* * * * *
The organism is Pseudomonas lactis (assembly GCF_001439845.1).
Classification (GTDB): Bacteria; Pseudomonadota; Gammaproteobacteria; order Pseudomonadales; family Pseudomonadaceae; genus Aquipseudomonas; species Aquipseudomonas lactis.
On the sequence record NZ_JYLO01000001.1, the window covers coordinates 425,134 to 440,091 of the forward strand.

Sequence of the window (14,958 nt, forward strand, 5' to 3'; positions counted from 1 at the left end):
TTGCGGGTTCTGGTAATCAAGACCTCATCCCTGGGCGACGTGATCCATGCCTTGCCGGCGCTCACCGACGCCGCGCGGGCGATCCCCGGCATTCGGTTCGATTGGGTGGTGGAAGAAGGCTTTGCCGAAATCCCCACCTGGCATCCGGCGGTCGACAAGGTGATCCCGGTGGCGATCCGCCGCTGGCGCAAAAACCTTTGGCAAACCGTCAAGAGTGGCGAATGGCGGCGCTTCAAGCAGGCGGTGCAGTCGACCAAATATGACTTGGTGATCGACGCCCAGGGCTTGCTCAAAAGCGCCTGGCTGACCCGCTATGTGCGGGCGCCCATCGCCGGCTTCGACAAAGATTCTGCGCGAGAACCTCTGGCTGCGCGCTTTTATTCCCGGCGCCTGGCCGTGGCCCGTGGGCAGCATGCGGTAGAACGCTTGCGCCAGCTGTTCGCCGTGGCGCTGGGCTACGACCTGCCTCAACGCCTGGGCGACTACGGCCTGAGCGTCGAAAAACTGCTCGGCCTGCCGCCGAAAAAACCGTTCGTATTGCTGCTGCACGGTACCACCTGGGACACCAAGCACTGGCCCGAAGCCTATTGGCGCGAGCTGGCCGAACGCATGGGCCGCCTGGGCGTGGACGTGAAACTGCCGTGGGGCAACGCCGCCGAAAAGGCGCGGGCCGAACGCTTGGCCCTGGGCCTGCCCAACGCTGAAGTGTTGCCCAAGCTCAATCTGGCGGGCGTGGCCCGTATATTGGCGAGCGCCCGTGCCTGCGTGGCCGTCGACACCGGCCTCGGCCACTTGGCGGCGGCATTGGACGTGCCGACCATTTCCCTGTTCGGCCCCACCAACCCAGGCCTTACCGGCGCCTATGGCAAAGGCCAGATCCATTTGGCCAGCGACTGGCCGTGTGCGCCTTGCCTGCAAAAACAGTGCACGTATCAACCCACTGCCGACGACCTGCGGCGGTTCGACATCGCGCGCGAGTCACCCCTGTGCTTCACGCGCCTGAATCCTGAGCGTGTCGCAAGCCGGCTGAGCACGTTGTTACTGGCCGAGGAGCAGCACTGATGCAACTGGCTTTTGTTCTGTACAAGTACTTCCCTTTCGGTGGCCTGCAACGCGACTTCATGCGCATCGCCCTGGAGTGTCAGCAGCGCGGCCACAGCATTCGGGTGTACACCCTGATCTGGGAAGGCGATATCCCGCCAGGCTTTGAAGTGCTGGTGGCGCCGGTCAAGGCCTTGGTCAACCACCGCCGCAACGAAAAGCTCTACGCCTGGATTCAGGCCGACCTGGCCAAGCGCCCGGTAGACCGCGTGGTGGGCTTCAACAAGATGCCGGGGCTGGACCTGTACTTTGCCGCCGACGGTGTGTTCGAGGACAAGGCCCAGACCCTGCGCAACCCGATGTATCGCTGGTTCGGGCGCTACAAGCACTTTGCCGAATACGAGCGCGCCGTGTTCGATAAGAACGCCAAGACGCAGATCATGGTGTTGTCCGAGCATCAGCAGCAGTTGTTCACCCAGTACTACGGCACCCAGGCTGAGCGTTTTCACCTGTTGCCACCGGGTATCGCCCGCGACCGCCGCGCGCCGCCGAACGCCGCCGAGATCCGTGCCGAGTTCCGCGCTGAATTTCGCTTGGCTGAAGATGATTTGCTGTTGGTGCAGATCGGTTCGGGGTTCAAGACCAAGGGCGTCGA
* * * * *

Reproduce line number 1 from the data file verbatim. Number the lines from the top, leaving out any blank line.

The organism is Pseudomonas lactis (assembly GCF_001439845.1).